He called her the next day and said he knew she was really upset, but he’d researched base jumping completely, purchased all the requisite safety gear, and was going with someone who knew what they were doing. “I’m an adult, and I want to do this, and, Mom, I want you to come with me,” he said.
So she did.
Off to Aviano
Gruenther’s family and friends remember him as a listener, someone who was always interested in the other person’s point of view. Once he was driving along when suddenly another driver glared and flipped him off and then turned into a gas station. Gruenther followed her in, parked, and went up to her. He apologized and asked if he had offended her.
She said he’d cut her off. He said he hadn’t noticed and apologized. He offered to pump her gas. “They ended up shaking hands and talking almost as friends,” said his mother.
Gruenther planned for an Air Force career as thoroughly as he planned to be a better goaltender. He later joked it had to work because he couldn’t think of a Plan B. He joined JROTC his junior year at Summerville High and then landed a recommendation from his local congressman for a spot at the Air Force Academy. His aunt, Megan Mathias, lives in Colorado Springs and dropped him off at the start of his first year.
She remembered worrying that he was too free-spirited to adapt to cadet life. “I was hesitant to see him go, and he said, ‘Auntie M, I’m fine,’ and he just walked up those stairs. He was so excited to start that adventure,” she remembered.
At the academy he joined the Wings of Blue parachute team and climbed Colorado’s mountains during his free time. He graduated with distinction, and he and wife, Cassy—his high school sweetheart—ended up in Wichita Falls, Tex., where he served as a T-37 primary flight instructor for three years. When he graduated from F-16 training in Ohio, he rolled the dice and put Aviano down as his first choice.
Cassy said she still remembers the day he found out that was where they were headed. “He was jumping around, going, ‘We got Italy! We got Italy!’ ” she said.
Aviano sits near the foothills of the Alps, in northeastern Italy. Gruenther taught his squadron mates the names of the mountains they flew by and their most famous climbing routes. He had a passion for other cultures and languages and worked hard on his Italian.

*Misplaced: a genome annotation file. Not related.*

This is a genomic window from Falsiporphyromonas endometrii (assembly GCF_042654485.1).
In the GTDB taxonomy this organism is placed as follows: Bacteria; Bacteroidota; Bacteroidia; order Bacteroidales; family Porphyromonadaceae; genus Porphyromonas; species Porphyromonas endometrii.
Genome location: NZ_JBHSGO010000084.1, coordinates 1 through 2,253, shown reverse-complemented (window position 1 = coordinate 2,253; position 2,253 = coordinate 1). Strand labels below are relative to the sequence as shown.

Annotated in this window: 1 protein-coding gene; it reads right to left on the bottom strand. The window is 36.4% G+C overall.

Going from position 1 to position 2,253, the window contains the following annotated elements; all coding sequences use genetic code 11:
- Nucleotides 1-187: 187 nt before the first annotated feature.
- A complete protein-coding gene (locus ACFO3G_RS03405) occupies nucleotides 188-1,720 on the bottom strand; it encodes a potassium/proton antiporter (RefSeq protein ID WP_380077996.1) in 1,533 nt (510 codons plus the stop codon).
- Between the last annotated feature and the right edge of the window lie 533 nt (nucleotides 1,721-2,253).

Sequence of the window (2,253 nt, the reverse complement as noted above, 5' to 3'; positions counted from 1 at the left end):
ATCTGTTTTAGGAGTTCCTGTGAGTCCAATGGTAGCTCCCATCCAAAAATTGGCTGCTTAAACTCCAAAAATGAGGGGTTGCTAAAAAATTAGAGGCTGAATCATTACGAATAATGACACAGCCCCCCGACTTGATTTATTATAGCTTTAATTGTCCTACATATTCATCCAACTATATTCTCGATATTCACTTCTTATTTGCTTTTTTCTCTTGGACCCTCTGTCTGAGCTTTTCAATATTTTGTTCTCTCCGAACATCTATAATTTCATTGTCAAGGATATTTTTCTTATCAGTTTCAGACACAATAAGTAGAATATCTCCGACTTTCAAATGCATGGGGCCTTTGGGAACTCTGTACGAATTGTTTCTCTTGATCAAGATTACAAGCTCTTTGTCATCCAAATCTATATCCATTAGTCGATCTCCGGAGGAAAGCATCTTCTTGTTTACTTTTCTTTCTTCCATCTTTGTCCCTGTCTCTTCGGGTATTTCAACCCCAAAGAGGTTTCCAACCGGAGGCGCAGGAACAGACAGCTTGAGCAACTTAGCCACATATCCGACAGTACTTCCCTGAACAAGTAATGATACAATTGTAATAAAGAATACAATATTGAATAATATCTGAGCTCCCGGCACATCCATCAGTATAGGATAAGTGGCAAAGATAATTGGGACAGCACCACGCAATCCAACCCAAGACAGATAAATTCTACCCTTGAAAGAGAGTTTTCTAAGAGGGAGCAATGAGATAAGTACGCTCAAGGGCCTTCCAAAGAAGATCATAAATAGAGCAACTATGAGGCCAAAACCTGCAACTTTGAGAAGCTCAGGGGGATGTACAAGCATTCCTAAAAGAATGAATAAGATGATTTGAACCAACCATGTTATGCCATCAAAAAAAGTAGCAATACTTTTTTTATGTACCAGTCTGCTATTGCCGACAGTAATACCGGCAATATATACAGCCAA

Cassy said one of his proudest moments was when he went into a local bakery and ordered bread from a woman whose back was to him. When she turned around she was expecting to see a native. She did a double take on seeing that her customer was an American.
Gruenther had a number of good Italian friends, many of them fellow climbers or ultramarathon runners. He and Cassy traveled deeper into the country and around Europe whenever they could. “He loved all of it,” she said of their time in Italy.
His fellow pilots remember him as a guy who met new arrivals at the airplane and would throw himself into cleaning the dirty dog crates that had carried their pets.
When the Triple Nickel deployed to Afghanistan in 2011 he tried to start a recycling program in a combat zone. Results were mediocre.
His results in combat were better. In Afghanistan Gruenther’s squadron operated out of Bagram Airfield for six months. While deployed he flew 369 combat hours over the course of 17 missions. Gruenther fired 200 rounds of 20 mm ammunition and dropped 10 Joint Direct Attack Munitions in support of coalition troops in combat situations. He eliminated two enemy fighting positions, one cave, and eight enemy fighters.
In one mission Gruenther came to the aid of a US convoy ambushed and stopped by Taliban insurgents. The team was isolated on a dangerous curve in a rural road and taking fire from three directions. Gruenther blew over the firefight with afterburners on to get everybody’s attention. That paused the firing but it soon resumed again. So he dropped a 500-pound bomb on a nearby ridge, and the Taliban decided it might be better to melt away.
Days later, he did something his colleagues would call “Gazaesque”: He visited the tiny forward operating base of the Army soldiers he’d helped. He was not sure they had ever met a fighter pilot. “They practically tackled me just to shake my hand and thank me for saving their lives. It was really cool,” Gruenther told Summerville High students when he returned to speak in 2012. He said it was the best day of his war.
As a flight safety officer at Aviano, Gruenther spearheaded the implementation of a new safety action program. Ultimately this led to Aviano winning US Air Forces in Europe’s 2012 Flight Safety Achievement for Combat Aircraft award. He himself was named the 31st Fighter Wing’s staff agencies’ 2012 Company Grade Officer of the Year.
I Like People
Late in 2012, Peterson, the 555th commander, was talking with Gruenther in his office and asked him what some of his short-term goals were. Gruenther responded that he really wanted to be a flight commander. “In that uber-confident, almost childlike innocent way, with that big smile, he was like, ‘I like people and I like helping people and that’s what flight commanders do,’ ” said Peterson at the memorial service.